Hartlepool MP Iain Wright has paid tribute to his murdered colleague Jo Cox after her killer was handed an indefinite life sentence.
A jury at the Old Bailey took less than two hours to find neo-Nazi Thomas Mair guilty of killing the 41-year-old mother of two as she arrived for a surgery in Birstall, West Yorkshire.
Mair, 53, shouted “Britain first” as he fired three shots at Remain campaigner Mrs Cox and stabbed her 15 times on the afternoon of June 16, just a week before the EU referendum.
Iain Wright said Mrs Cox had been devoted to making life better for ordinary people: “Jo was decent, dignified, hard working and passionate about helping people in her community,” he said.
“In my mind, she was the essence of great British values. In contrast, her killer was no more than a murderous thug who was intent on shooting and stabbing a democratically-elected Member of Parliament on the streets of Britain and who has robbed two young children of their mother.
“What on Earth is British about that?”
Jo was decent, dignified, hard working and passionate about helping people in her community.Iain Wright MP
The trial had heard how even as she lay mortally wounded in the street, the MP for Batley and Spen tried to protect her aides by urging them to leave her and save themselves.
Caseworker Sandra Major told jurors: “He was making motions towards us with the knife and Jo was lying in the road and she shouted out ‘get away, get away you two. Let him hurt me. Don’t let him hurt you’.”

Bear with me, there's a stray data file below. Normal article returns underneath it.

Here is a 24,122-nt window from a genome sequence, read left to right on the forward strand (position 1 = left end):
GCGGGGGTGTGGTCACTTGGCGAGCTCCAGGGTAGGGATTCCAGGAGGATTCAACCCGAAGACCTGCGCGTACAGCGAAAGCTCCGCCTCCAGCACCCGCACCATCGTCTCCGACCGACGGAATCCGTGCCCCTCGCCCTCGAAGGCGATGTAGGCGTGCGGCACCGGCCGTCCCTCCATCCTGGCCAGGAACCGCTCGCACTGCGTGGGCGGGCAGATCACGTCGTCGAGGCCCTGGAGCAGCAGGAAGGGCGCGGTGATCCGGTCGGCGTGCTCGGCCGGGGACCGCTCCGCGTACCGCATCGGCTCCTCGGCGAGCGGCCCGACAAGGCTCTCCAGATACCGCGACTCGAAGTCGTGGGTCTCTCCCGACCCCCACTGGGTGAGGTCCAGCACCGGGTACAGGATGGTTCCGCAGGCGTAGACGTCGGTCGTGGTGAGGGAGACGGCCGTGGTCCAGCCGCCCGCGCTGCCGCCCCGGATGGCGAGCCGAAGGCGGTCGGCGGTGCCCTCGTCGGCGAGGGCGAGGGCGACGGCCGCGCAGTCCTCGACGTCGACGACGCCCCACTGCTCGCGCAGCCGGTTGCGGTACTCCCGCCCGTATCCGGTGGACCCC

Following the conviction, her widower Brendan Cox told the packed Old Bailey courtroom: “We are not here to plead for retribution.
“We feel nothing but pity for him that his life was so devoid of love and filled with hatred, his only way of finding meaning was to attack a woman who represented all that was good about the country in an act of supreme cowardice.
“The killing of Jo was in my view a political act, an act of terrorism.”
But he said it had been a “most incompetent and self-defeating” act, as it had led to communities pulling together and “allowed millions to hear a voice instead of silencing a voice”.
Bernard Kenny, 78, who was stabbed as he tried to halt the onslaught by jumping on Mair’s shoulders from behind, described Mair’s actions as a “pure act of evil”.
Mair was brought before Westminster magistrates under the terrorism protocol two days after the killing.
When asked to confirm his name, he said: “Death to traitors, freedom for Britain”.
He refused to answer to the charges against him and not guilty pleas were entered on his behalf to murder, grievous bodily harm to Mr Kenny and possession of a gun and dagger.
Having opted not to give evidence in the trial or put forward any positive defence, he was found guilty of all charges.